Gentlemen may cry, Peace, Peace--but there is no peace. The war is
actually begun! The next gale that sweeps from the north will bring to
our ears the clash of resounding arms! Our brethren are already in the
field! Why stand we here idle? What is it that gentlemen wish? What
would they have? Is life so dear, or peace so sweet, as to be purchased
at the price of chains and slavery? Forbid it, Almighty God! I know not
what course others may take; but as for me, give me liberty or give me
26 April 2008
A Letter To A Friend
Dear Bhai Laibar Singh Ji,
Vaheguru ji ka khalsa! Vaheguru ji ki fateh!!
Today is a very special day for me, the perfect occasion for me to write you this letter. Our mutual friend, Bibi Ninder Kaur, has promised me she'll see that you get it.
I am a few years older than you; I hope you won't mind if I talk to you as a slightly older sister. You know, older sisters are a little bossy, tease a little and are filled with love. So I will imagine you are sitting next to me in a big, comfy L-Z-Boy chair, your dastaar neatly tied and a big smile on your face.
When I first heard of your case, I paid little attention. A quadriplegic? Canada is a country with a big heart, filled with human compassion. They won't really try to deport this man. When I was proved to be wrong, I took up your case in this blog and also in my personal blog. (You can check out the 'Laibar Singh' labels in the right-hand column.) I have, through these months never wavered in my support of you. In a way not many can, I understand at least part of what you are going through.
Maybe knowing a little bit about me might clarify things. I am not going to write about my experiences in India in 1984 now; they are irrelevant to my point here. Let me just say that my life has had its share of tragedy.
Instead, I go back two years ago tonight. I died two times and was twice revived. I had a big stroke - major or massive, depending on who is talking. After the second revival, I was breathing and my heart was beating, but I was in a coma.
My husband was told to prepare for my funeral. He was further told that on the chance that I survived, I would be in a 'persistent vegetative state,' a human vegetable.
The doctors were willing to just let me die; they didn't even put me in intensive care. But thanks to excellent, loving care from a group of nurses named Kaur and a determined stubborn husband I survived.
When I woke up and grabbed for my hair, which my lovely nurses had kindly tied on top of my head, and it was clear I was conscious, my husband was told that my intelligence would be very little, in other words, I would be retarded.
When it slowly became clear that I did have both my wits and intelligence about me, we were both told I would never walk or talk again.
Don't believe these negative things you are told. Today I walk, a little wobbly, as I've lost some of my balance. I talk pretty well, although I've lost a couple of languages, French and Punjabi, which I used to know. I have never been able to pronounce the letter 'j,' however, and it still comes out as the French 'zh.' (Growing up, my brothers loved to coerce me into saying things like: Jumping Jiminy, James and John, jam and juicy jelly just jumped.' )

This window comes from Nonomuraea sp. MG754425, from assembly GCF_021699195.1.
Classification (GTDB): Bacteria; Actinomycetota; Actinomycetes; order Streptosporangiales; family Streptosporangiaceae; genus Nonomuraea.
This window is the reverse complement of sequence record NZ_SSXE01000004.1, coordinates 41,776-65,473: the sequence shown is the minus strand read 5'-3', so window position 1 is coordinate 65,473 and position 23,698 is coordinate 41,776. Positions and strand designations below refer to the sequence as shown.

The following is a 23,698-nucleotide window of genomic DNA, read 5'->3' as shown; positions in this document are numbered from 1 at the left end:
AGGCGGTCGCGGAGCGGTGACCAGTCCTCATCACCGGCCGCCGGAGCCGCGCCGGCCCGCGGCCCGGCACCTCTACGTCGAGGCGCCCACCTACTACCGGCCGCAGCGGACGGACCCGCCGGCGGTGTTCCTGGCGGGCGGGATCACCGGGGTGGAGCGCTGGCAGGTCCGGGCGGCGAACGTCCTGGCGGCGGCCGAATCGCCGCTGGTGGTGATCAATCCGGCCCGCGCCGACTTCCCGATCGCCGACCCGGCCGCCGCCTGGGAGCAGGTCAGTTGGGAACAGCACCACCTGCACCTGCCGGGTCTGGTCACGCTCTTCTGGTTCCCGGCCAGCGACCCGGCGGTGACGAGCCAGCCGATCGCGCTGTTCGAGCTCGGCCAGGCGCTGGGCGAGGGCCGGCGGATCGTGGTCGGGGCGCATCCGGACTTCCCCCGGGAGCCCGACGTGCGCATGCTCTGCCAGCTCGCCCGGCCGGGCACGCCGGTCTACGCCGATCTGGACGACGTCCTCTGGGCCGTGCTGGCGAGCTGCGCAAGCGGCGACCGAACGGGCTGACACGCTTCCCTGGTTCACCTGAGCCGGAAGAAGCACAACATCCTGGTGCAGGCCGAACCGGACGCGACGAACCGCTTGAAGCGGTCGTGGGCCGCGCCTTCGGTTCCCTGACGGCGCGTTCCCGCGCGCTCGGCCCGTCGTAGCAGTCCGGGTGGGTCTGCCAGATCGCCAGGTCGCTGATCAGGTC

I am still recovering. My left side has little feeling except nerve pain (OUCH!!!). My left hand still clenches into a fist and hurts when I use it. I use it anyway. I have a goal that by the beginning of 2009, I'll be typing with both hands again. My languages remain locked away somewhere out of my reach - for now. And I trip over my own feet every time I try to Bhangra.
Enough about me! Let's talk about you.
Remain in chardi kala, Brother Laibar. Nothing can substitute for that. Nothing. I know sometimes it seems that everything is dark and horrible and you just can't take another second. I know in these past months there must have been times when you've been bored, unable to do what you are used to doing, frightened both of your physical condition and of what the Canadian government might pull next. Let me tell you what my Dad, a grand old Khalsa and a very wise man used to tell us:
When your enemy has his knife at your throat, his gun at your temple and his boot on your face, you laugh at him. 'Ha! You can kill me, but you can never defeat me!' That's chardi kala. That's what it means to be a Sikh.
This is your birthright, please claim it. Never give up and you'll never be defeated. Laugh a little - or a lot! I know I'd get a giggle if I ever saw a blogpost with a ribbon that said 'Save Mai Harinder Kaur!' or even just 'Save Mai.'
I am enjoying writing this, but I suppose it should end. I know many in the Saadh Sangat feel as I do about you; you are our brother and we will not let you down. I have no idea what will happen in your case, only this: Whatever happens will be the Hukam of Vaheguru! There is no way around that. Remembering that has gotten me through many difficult twists and turns in life's path.
I hope some readers will leave you some good wishes in the comments here (hint, hint), but my readers usually say very little, so I can just hope.
Oh, something personal and just friendly. Unless you have some emotional attachment to that black and white blanket, would you please get your friends at the gurdwara to get you something cheerful, maybe bright flowers or butterflies or even a lion? Tell them that Mai asks for that for you. If I could, I would send you the lion from my own bed. Unfortunately, that is my own husband's security blanket and I can't stand to see him cry.
So, my dear friend and brother, I close with the words my friends, I fear, get tired of hearing from me.
Be strong! Be brave! Have courage! Remember who you are and what you are and what you're about! Never give up! Never give in!
Your friend and sister,
Mai Harinder Kaur
P. S. - Suni and Vini also send their love!
Note: The photo is from earlier this month, given to me by Ninder Kaur. What a gorgeous beard and dastaar!